But many more were approved. As of last month, the state has paid out at least $687 million in benefits that were later deemed fraudulent or suspicious. It later recovered at least $252 million.
“DUA is also working with state and federal law enforcement agencies, municipalities, and dedicated constituent service personnel to address the national unemployment fraud scheme and recover fraudulent payments,” reads a statement released last month.
The problem has cropped up elsewhere, too.
In Pennsylvania, federal prosecutors say 10,000 state prisoners fraudulently applied for unemployment. And in California, a scam using inmates’ names bilked the state out of hundreds of millions of dollars.
In New Hampshire, the deputy commissioner of employment security told us the state stopped five claims for unemployment from prisoners over the last year. They say New Hampshire has a strong system to catch those claims, but a technology upgrade let a handful slip through.
In Rhode Island, officials told us they can’t discuss the subject due to investigations underway there now.
Responding to questions from NBC10, unemployment officials in Massachusetts said they cross reference claims with rosters of inmates in Massachusetts state prisons and county jails. If there’s a match, a freeze is placed on the account.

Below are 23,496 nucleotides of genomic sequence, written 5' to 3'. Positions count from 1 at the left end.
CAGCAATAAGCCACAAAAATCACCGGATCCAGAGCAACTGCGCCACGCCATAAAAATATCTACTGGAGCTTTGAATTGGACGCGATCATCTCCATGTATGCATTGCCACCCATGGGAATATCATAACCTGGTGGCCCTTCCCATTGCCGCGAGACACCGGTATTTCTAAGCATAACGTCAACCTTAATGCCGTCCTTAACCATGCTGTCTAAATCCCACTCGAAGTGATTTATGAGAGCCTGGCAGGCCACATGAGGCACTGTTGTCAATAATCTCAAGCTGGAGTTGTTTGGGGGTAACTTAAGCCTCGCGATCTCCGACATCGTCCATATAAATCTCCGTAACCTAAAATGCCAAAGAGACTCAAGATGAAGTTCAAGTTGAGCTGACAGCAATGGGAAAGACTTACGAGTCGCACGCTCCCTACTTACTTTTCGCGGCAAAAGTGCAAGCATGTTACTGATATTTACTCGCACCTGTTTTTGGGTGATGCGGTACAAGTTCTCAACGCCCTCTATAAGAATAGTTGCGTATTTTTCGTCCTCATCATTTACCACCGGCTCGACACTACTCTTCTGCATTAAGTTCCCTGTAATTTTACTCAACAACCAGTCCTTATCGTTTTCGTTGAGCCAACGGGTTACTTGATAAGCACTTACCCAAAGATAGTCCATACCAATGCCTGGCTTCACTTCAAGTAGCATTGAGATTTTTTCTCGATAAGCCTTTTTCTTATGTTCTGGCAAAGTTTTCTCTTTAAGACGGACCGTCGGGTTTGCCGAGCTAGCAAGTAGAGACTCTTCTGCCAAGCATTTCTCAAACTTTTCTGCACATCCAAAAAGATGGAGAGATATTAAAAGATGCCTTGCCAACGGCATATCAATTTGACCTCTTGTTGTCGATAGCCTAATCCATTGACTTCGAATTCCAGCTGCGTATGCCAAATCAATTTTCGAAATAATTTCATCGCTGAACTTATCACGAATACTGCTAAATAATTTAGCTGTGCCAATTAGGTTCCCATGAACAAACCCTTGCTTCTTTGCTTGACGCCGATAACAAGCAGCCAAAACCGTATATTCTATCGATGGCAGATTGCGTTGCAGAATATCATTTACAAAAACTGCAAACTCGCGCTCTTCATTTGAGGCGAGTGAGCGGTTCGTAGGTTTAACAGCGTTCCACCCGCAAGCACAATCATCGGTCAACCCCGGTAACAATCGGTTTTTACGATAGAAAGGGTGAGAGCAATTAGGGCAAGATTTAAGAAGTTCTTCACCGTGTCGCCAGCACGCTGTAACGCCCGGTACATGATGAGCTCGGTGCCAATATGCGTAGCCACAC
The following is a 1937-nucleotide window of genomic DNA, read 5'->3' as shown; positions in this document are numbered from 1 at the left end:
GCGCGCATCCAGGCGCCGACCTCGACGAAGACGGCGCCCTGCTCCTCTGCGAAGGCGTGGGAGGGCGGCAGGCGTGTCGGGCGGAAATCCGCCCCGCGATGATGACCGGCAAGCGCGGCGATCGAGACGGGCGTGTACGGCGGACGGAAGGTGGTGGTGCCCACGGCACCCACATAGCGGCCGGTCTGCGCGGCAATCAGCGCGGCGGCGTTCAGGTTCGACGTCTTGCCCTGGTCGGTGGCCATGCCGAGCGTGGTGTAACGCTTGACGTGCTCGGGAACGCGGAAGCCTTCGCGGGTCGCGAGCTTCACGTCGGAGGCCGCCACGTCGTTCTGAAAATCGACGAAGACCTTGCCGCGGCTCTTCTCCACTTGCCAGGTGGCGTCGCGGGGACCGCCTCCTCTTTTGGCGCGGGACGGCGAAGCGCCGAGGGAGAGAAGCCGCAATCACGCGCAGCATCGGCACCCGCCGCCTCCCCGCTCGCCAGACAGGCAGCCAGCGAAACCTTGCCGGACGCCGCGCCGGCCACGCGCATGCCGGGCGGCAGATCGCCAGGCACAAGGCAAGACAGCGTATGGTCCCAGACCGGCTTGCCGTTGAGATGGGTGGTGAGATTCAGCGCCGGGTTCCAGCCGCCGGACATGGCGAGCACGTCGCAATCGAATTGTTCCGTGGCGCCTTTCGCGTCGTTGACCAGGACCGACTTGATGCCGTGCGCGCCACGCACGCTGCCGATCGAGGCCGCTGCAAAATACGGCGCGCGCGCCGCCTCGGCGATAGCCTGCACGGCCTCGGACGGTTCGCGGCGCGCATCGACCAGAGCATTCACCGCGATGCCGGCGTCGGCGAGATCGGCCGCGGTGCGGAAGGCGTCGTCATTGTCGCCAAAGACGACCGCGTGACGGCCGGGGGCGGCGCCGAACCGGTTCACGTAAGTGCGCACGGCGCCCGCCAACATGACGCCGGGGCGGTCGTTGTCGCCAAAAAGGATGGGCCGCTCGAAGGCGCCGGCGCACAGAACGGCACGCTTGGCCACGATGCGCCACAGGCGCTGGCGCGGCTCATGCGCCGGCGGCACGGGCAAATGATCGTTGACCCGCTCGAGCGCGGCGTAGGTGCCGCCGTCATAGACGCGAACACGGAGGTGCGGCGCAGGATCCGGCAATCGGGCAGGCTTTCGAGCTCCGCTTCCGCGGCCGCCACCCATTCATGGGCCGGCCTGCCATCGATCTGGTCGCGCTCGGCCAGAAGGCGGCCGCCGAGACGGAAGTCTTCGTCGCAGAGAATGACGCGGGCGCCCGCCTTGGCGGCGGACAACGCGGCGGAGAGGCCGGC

However, under regulations set by the Department of Labor, the state can’t automatically deny the claim based solely on the matching computer records. Instead, claimants get a letter, then have 14 days to respond with more information.
If it turns out a recipient was behind bars the same week they received a payment, they must pay back the money with penalties and interest. Depending on the length and amount of fraudulent activity, the state can also refer the case for criminal prosecution.
More on Unemployment in Mass.
“The investigation into unemployment fraud is ongoing and the Department of Unemployment Assistance will continue to monitor the claims activity of those who are or have been incarcerated to determine eligibility,” a spokesperson for the labor department wrote in an email.
In Barnstable, Sheriff James Cummings said word of a successful scam spreads fast inside the county jail. Cummings said he shares a monthly roster of his inmates with the state, and says it’s important to send a message that taxpayer money is being watched closely.
“We want to make sure the people who earned it and are eligible for it, receive it,” he said.
For privacy reasons, the state wouldn’t confirm whether the inmate in Worcester County that we got the tip about received benefits while he was incarcerated.
But the issue is on the radar of Massachusetts Attorney Maura Healey. A spokesperson said the office is concerned about this problem, and wants to hear from anyone with information about unemployment fraud by an inmate.
Griffith, the worker from Marlborough, finally started receiving benefit payments from the state after we got involved. Because his girlfriend kept her job, Griffith said he feels like the couple fared better than many others facing a job loss.
He hopes the state speeds up its process to approve legitimate claims in the future.
“I can’t imagine the people that have to pay their rent, feed their kids, stay warm,” he said. “What are those people doing?”